Ideally the SWC 4 would have invited Tulane, Tulsa, Louisville, Cincinnati, Memphis, and Southern Miss to get to 10 for the 1996 football season. That would have created a balanced 5 public 5 private league with a solid central/southwestern footprint. This would be highly unlikely as UL/Cincy/Memphis wanted to partner with non football basketball schools instead of southwestern private schools. But long term it have led to more logic and stability in alignment. Perhaps if UAB had been allowed to join as a non football member it would have helped.

There would have eventually been a push for 12, and at that point WAC schools may have been able to be snatched away. UAB would also be more established in football and pushing to get in. So in say 1999 after getting the league restabilized, UAB gets in to fill out the eastern division while UTEP makes the jump to join a stable TX based western division with legacy SWC schools.

SWC East
Louisville
Cincinnati
Memphis
UAB
Southern Miss
Tulane

SWC West
Tulsa
SMU
TCU
Rice
Houston
UTEP

That is a conference with a solid foundation and could last long term if a few members ever got invited to a power conference.

The Metro and/or the Great Midwest would not have folded and would basically housed the non football schools that would have otherwise been in CUSA.

Again though if you're Louisville/Cincinnati/Memphis/UAB/Southern Miss/Tulane would you rather partner with Houston on your terms and fill out your conference with basketball centric schools in your region (DePaul, Marquette, Charlotte) or join Houston's conference and affiliate with private Texas schools who were in all sorts of shambles and had no basketball reputation (TCU, SMU, Rice)

Its worth noting that back then, I think you only needed 6 schools to create a FBS league.

True but they were going to need at least 8 to make it worthwhile to stick around.

When they started---CUSA only had 6. Like I said, it was basically a basketball first conference that also sponsored football. Honestly, football was just a convenience for the schools that played. The hope was it would be as good as the Big East. It actually was a pretty good basketball conference---but a lot of people questioned its longevity from the very start due to it being so spread out.
(This post was last modified: 06-28-2020 09:52 AM by Attackcoog.)
06-28-2020 12:09 AM
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solohawks Online
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Post: #55
RE: Alternate History: Save the SWC
(06-28-2020 12:09 AM)Attackcoog Wrote:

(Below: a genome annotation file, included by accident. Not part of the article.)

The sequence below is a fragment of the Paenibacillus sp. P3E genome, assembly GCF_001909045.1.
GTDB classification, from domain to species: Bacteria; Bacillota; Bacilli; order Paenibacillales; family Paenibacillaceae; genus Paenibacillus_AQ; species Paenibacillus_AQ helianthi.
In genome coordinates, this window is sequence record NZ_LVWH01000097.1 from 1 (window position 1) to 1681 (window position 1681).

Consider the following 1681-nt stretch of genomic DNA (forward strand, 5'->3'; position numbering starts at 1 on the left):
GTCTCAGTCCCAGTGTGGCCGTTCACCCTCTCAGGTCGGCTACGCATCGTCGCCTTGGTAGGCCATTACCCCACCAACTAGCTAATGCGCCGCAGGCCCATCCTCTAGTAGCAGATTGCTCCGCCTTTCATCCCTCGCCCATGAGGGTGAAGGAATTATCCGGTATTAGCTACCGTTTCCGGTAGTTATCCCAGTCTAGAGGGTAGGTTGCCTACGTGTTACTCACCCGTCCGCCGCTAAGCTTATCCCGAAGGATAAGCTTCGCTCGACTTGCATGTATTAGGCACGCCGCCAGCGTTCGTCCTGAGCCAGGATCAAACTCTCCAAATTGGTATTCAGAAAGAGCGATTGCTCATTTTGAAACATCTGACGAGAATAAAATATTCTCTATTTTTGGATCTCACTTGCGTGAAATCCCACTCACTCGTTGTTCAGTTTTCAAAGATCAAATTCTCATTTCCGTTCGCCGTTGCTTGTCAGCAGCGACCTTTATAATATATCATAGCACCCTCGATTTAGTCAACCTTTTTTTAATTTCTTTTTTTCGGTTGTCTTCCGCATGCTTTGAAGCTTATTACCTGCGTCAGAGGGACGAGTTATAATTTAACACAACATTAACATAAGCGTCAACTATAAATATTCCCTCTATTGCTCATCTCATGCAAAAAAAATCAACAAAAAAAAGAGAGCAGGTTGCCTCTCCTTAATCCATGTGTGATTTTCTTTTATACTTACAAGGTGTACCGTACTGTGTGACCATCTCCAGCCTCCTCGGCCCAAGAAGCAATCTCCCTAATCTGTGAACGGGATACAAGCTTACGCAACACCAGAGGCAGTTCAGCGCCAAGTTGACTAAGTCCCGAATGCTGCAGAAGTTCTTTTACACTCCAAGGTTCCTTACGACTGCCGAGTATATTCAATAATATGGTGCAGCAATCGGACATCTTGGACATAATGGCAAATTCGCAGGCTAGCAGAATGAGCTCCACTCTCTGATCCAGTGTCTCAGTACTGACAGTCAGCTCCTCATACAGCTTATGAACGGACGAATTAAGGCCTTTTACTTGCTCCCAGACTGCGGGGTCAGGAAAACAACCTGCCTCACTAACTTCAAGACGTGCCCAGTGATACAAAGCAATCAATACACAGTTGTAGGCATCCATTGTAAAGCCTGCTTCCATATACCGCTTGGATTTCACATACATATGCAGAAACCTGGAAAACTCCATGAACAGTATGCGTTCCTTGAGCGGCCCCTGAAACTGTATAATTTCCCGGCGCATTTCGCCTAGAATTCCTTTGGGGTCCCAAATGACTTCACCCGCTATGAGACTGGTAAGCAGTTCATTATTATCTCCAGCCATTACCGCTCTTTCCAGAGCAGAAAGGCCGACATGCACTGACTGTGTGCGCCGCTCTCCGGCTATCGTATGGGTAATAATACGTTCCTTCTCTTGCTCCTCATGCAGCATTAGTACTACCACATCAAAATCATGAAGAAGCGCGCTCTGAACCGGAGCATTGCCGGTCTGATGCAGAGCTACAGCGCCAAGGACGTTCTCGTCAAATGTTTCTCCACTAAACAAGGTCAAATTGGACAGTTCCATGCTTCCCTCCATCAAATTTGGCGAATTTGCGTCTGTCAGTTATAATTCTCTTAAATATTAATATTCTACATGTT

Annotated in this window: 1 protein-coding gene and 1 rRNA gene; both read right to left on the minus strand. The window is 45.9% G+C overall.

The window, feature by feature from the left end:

(06-27-2020 08:13 PM)solohawks Wrote:  
(06-27-2020 03:03 PM)Attackcoog Wrote:  
(06-27-2020 12:46 AM)solohawks Wrote:  
(06-25-2020 01:54 PM)Fighting Muskie Wrote:  Imagine if, decades ago, Texas, TAMU, Arkansas, Oklahoma, and Nebraska had decided to form a league together.

Add in some supporting pieces and they could have been great. Unlike the shotgun wedding that the Big 12 was they’d have a long shared history together.

While unlikely due to the basketball centric nature of the SWC's most likely candidates and Houston's desire to align with larger public schools, SWC staying together and CUSA never bring formed would have been better long term.

Ideally the SWC 4 would have invited Tulane, Tulsa, Louisville, Cincinnati, Memphis, and Southern Miss to get to 10 for the 1996 football season. That would have created a balanced 5 public 5 private league with a solid central/southwestern footprint. This would be highly unlikely as UL/Cincy/Memphis wanted to partner with non football basketball schools instead of southwestern private schools. But long term it have led to more logic and stability in alignment. Perhaps if UAB had been allowed to join as a non football member it would have helped.

There would have eventually been a push for 12, and at that point WAC schools may have been able to be snatched away. UAB would also be more established in football and pushing to get in. So in say 1999 after getting the league restabilized, UAB gets in to fill out the eastern division while UTEP makes the jump to join a stable TX based western division with legacy SWC schools.

SWC East
Louisville
Cincinnati
Memphis
UAB
Southern Miss
Tulane

SWC West
Tulsa
SMU
TCU
Rice
Houston
UTEP

That is a conference with a solid foundation and could last long term if a few members ever got invited to a power conference.

The Metro and/or the Great Midwest would not have folded and would basically housed the non football schools that would have otherwise been in CUSA.

Again though if you're Louisville/Cincinnati/Memphis/UAB/Southern Miss/Tulane would you rather partner with Houston on your terms and fill out your conference with basketball centric schools in your region (DePaul, Marquette, Charlotte) or join Houston's conference and affiliate with private Texas schools who were in all sorts of shambles and had no basketball reputation (TCU, SMU, Rice)

Its worth noting that back then, I think you only needed 6 schools to create a FBS league.

True but they were going to need at least 8 to make it worthwhile to stick around.

When they started---CUSA only had 6. Like I said, it was basically a basketball first conference and that sponsored football. Honestly, football was just a convenience for the schools that played. The hope was it would be as good as the Big East. It actually was a pretty good basketball conference---but a lot of people questioned its longevity from the very start due to it being so spread out.